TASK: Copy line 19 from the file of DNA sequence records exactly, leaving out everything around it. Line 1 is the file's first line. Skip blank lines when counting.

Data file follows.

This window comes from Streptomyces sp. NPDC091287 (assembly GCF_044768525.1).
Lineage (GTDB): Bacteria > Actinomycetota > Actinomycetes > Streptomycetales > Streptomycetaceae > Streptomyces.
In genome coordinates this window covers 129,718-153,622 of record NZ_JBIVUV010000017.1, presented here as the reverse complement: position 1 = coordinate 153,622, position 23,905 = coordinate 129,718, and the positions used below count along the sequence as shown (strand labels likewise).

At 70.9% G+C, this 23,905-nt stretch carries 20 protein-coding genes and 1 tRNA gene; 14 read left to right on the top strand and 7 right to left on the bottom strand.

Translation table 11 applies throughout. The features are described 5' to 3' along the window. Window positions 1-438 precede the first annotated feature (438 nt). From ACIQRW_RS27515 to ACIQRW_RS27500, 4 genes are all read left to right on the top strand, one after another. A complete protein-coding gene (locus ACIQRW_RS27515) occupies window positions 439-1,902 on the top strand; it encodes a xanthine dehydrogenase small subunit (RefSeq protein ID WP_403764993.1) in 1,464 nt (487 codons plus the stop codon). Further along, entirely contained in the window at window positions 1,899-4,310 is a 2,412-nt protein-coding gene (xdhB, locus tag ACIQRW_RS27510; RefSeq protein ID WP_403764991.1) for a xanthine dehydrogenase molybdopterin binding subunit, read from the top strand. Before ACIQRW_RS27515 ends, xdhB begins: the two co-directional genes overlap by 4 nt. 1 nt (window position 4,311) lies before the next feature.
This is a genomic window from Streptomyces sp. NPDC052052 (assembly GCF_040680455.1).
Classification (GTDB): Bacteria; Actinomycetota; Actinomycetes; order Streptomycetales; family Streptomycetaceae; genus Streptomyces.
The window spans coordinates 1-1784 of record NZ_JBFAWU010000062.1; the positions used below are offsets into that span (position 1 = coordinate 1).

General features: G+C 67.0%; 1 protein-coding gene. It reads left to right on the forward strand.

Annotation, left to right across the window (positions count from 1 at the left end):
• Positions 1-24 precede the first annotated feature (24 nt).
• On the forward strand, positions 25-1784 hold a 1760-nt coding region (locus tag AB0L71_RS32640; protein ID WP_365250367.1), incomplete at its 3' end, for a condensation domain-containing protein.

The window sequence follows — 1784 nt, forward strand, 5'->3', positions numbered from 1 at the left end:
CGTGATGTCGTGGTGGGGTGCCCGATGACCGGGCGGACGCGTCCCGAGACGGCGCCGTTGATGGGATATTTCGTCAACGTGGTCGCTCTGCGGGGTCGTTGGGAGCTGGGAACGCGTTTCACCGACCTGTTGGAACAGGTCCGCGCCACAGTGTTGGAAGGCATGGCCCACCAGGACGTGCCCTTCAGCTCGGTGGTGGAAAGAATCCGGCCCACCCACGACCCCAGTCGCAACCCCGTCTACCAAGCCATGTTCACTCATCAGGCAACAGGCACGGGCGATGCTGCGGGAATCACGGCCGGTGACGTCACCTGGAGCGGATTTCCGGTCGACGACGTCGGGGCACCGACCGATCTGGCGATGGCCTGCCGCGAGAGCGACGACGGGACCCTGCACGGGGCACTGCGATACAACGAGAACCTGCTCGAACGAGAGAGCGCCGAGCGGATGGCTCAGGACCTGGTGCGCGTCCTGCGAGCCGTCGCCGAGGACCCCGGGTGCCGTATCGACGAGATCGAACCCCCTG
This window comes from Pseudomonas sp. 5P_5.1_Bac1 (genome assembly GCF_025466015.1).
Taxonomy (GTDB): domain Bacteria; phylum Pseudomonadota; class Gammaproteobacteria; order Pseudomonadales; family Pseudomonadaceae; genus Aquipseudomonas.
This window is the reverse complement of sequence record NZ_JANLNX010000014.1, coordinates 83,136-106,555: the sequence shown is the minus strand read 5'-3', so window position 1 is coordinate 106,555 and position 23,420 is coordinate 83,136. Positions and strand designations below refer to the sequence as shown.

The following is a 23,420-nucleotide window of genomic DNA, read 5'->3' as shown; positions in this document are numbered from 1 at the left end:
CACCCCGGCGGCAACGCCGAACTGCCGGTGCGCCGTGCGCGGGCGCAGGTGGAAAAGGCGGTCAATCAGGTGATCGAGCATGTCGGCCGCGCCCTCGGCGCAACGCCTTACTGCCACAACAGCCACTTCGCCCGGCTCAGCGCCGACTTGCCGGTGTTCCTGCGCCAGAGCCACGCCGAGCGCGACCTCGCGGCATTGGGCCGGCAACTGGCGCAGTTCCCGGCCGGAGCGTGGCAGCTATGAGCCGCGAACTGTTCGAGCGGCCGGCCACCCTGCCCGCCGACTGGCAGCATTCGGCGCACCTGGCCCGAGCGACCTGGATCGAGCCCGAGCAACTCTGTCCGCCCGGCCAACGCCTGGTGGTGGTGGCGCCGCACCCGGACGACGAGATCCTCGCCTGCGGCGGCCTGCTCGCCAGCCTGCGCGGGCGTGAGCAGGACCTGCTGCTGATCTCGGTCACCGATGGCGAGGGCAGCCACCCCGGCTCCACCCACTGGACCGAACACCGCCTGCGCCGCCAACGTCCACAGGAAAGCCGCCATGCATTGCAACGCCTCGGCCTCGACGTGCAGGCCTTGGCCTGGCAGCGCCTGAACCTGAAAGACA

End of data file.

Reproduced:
CACCCCGGCGGCAACGCCGAACTGCCGGTGCGCCGTGCGCGGGCGCAGGTGGAAAAGGCGGTCAATCAGGTGATCGAGCATGTCGGCCGCGCCCTCGGCGCAACGCCTTACTGCCACAACAGCCACTTCGCCCGGCTCAGCGCCGACTTGCCGGTGTTCCTGCGCCAGAGCCACGCCGAGCGCGACCTCGCGGCATTGGGCCGGCAACTGGCGCAGTTCCCGGCCGGAGCGTGGCAGCTATGAGCCGCGAACTGTTCGAGCGGCCGGCCACCCTGCCCGCCGACTGGCAGCATTCGGCGCACCTGGCCCGAGCGACCTGGATCGAGCCCGAGCAACTCTGTCCGCCCGGCCAACGCCTGGTGGTGGTGGCGCCGCACCCGGACGACGAGATCCTCGCCTGCGGCGGCCTGCTCGCCAGCCTGCGCGGGCGTGAGCAGGACCTGCTGCTGATCTCGGTCACCGATGGCGAGGGCAGCCACCCCGGCTCCACCCACTGGACCGAACACCGCCTGCGCCGCCAACGTCCACAGGAAAGCCGCCATGCATTGCAACGCCTCGGCCTCGACGTGCAGGCCTTGGCCTGGCAGCGCCTGAACCTGAAAGACA